Ken Hoffman discovers perhaps the best chicken parm sandwich in the U.S.
This week, I reached out for an all-time favorite, the Chicken Parm Sandwich at the eponymously named Parm restaurant in New York City. You know that show on the Food Network, Best Thing I Ever Ate? This would be my best — at least in my Top 5. An entire restaurant built in honor of the love of my life: chicken parmigiana. My only question to the owners: have you been reading my diary?
There are four Parm restaurants in New York: Little Italy, Brooklyn, Battery Park City, and the one I visited at 235 Columbus Ave., between 70th and 71st Streets on the Upper West Side of Manhattan. That's Seinfeld territory, and a few blocks from Strawberry Fields, the John Lennon memorial in Central Park. For tourist straphangers, take either the 1, 2, 3, B, or C subway to 72nd Street and Parm is a short waddle away.
Here's what I ate: the upsized Chicken Parm Sandwich ($15) on a sesame hoagie roll and Rosemary Potatoes ($8). They have a smaller sandwich on a hard roll, but when I step up to the plate, I swing for the fences. I go large, then I go home.
I don't have the usual calorie and fat counts because Parm is a real restaurant and doesn't have to reveal its dark secrets. Rest assured, this isn't a wheat grass juice bar. (I don't even know what wheat grass is, but rest is what you'll need after one of these chicken parm sandwiches.) This is ultimate Italian comfort food and the portions are big. Parm also has a full menu of apps, salads, dinners and desserts, but I always try to stick with what's on the sign outside.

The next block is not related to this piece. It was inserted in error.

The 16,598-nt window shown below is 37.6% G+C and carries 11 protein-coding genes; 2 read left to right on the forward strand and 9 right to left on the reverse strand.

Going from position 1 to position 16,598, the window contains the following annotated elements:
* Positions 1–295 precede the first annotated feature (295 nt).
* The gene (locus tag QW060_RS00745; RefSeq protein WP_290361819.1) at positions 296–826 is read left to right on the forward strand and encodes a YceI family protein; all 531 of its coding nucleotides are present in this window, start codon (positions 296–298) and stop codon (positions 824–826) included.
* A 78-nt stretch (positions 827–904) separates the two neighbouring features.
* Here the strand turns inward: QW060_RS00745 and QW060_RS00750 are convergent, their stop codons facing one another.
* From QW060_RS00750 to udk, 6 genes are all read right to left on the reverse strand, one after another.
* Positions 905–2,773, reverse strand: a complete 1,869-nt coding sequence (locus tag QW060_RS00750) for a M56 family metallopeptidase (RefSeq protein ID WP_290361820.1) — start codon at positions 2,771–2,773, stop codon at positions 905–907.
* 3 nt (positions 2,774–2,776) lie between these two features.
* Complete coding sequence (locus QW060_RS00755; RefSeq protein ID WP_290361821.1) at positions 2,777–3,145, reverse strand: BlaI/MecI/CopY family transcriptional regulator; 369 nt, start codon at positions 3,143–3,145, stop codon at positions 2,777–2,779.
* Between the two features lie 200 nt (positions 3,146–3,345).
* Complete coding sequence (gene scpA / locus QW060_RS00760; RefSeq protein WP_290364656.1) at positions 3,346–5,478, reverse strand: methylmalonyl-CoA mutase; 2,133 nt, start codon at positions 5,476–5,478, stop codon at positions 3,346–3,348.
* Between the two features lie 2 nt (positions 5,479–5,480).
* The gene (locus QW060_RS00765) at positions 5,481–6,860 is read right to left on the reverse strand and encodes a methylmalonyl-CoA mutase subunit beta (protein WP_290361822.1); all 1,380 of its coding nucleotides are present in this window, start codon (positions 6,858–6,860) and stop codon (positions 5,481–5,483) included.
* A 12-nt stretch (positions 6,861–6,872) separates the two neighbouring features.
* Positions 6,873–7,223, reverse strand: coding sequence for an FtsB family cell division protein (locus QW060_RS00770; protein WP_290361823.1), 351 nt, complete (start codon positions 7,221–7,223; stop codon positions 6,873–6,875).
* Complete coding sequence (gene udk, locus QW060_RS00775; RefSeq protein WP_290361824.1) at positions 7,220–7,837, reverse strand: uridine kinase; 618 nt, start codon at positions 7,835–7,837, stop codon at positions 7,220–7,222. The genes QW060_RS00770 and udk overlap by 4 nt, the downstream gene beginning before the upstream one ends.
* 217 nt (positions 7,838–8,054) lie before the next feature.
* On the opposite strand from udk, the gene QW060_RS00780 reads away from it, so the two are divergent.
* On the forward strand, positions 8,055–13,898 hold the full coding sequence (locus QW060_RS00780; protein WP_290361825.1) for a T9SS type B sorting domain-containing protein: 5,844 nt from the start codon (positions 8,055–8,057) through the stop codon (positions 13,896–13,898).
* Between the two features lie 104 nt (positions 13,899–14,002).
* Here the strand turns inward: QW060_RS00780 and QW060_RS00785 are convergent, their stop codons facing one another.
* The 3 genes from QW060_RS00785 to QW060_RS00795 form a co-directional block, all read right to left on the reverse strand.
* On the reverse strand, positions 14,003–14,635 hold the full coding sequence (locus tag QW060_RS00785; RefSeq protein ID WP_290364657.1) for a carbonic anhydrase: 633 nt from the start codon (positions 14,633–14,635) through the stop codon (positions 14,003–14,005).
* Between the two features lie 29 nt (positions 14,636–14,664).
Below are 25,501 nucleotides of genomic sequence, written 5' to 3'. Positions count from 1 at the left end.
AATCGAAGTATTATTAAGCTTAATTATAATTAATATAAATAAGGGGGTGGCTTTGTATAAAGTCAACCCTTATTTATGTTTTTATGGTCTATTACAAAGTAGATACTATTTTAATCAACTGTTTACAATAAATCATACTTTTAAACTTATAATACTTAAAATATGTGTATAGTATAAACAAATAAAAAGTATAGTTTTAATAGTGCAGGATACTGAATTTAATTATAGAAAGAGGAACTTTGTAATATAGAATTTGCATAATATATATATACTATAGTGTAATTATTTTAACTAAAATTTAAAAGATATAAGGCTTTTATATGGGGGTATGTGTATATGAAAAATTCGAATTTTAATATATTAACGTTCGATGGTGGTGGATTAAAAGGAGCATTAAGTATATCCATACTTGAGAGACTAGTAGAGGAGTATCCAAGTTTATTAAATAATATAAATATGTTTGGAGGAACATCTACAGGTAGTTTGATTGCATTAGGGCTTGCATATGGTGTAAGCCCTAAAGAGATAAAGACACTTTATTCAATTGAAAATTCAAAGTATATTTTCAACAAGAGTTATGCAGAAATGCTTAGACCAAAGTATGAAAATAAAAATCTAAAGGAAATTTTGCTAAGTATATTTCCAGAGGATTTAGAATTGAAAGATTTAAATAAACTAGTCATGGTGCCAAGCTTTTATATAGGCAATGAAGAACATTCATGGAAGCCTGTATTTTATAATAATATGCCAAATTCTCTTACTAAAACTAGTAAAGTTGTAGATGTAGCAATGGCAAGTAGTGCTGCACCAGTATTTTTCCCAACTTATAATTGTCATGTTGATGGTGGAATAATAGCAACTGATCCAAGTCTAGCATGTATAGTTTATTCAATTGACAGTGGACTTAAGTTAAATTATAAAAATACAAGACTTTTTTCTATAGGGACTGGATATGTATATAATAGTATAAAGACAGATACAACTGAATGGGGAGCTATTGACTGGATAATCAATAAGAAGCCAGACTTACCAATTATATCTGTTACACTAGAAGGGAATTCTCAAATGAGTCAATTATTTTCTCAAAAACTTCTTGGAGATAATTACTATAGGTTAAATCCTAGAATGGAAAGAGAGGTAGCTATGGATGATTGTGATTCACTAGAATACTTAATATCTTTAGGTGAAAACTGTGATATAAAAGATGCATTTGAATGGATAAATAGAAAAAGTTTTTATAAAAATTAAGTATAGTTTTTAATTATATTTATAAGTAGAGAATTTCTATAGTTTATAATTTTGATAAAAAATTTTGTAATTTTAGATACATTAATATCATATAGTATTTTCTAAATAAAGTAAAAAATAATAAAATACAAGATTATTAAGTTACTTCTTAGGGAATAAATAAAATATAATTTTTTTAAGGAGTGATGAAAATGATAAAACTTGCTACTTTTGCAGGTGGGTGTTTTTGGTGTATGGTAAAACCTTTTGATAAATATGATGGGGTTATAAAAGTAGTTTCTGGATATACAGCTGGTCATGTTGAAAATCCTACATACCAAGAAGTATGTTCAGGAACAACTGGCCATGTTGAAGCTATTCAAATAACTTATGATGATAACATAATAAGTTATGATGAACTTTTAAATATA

The chicken breast pieces are lightly breaded and fried, but not at all greasy. The red sauce is sweet and the mozzarella is melty and gooey, just perfect, just like the 10,000 parm sandwiches I ate growing up back east. Confession: I ate veal parm then, but I'm smarter and kinder now. No more veal ever. Plus they don't have veal on the menu at Parm.
I read one review of Parm where they described it as a hip diner-style restaurant. I don't know how hip it is, but this isn't a diner like we have in Houston, like say the Avalon Diner (my go-to is the Big Breakfast for $10.45). Reservations are suggested at Parm and they only take credit/debit cards.
I don't usually fuss about side dishes, but these Rosemary Potatoes knocked me for a loop. They were all different sizes, from large cottage fries to small tots. They were crunchy outside and soft inside, like KFC promises with its wedges but doesn't deliver. Parm's potatoes have a loud garlic punch and not oily one bit. They give you a huge serving and I could have done a double order. I said to the waiter, "I'm going to tell you how you make these," hoping he'd tell me the real recipe. I said, "You roast small potatoes, then slice them in odd shapes, deep fry them and toss them in garlic and salt and other spices."
He said, "exactly!"
This was my only problem with Parm: I didn't eat there until the last night of a recent trip to New York. Had I gone the first night, I would have switched hotels so I could walk there every night the rest of my stay.